24 February 2009

Garden Jitters

It's that time of year when gardeners begin to feel edgy. The long winter nights have finally turned as the days are noticeably longer. We begin to feel that the time is near to begin in the garden. Knowing that timing for planting is an essential key, the anxiety starts to build. For beginning gardeners, timing can seem like a daunting task. For experienced gardeners, timing can seem like a daunting task.

Hopefully the seeds have been ordered, and if they haven't already arrived, are soon to be in the mailbox. If seeds haven't been purchased, there is still a little time before the early spring crops go in the ground. When I first started gardening, I sat down after receiving my first seed order and worked out a chart as to when to plant. Then when I worked at Beardsley Farm under Sabrina DeVault, I benefited greatly from her years of farming experience.

I have compiled a chart of planting and starting dates for this area, Knoxville, Tennessee which is technically agricultural zone 6B, but in recent years, it has been more like 7A. If you are someplace else reading this and you don't know your zone, the Arbor Day Foundation can help. You will then need to adjust the dates for your zone. These dates are approximated. I encourage each gardener to keep a journal and find what works best for your area or yard.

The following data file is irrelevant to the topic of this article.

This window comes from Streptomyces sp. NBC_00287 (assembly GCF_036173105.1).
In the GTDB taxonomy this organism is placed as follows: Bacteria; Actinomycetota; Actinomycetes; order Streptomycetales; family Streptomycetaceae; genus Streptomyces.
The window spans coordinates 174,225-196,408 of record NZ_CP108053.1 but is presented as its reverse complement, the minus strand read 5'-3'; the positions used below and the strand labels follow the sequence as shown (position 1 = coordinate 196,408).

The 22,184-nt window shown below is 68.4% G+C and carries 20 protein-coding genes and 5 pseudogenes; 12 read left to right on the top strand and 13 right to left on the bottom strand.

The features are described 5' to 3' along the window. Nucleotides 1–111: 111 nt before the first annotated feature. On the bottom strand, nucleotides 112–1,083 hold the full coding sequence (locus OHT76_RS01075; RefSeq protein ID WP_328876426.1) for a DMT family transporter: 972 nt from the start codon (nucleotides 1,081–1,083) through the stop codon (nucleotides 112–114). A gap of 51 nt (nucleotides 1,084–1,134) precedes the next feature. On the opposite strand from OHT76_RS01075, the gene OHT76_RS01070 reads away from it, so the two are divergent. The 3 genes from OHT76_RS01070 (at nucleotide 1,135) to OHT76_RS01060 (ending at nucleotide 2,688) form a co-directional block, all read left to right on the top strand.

Everything revolves around the last frost date which is around April 20 for THIS zone. This date is not written in stone. Plants that go in the ground before last frost shouldn't be effected, but it is especially important for transplants that may suffer severely if the temps drop too low while they are in the ground. Plants that are started indoors should be planted after last frost. You just have to keep a careful eye on the weather.

I have split the chart into two sections; direct and indirect sowing by date of activity. Direct sowing is when you put the seed directly in the ground. Indirect sowing is when you start the seed indoors (or in a greenhouse) before the last frost. If I haven't included something, that is because I don't grow it or haven't had much luck with it. The Chart is a Microsoft Word Excel Chart.


Hope this helps with the gardening jitters.

Thanks for reading.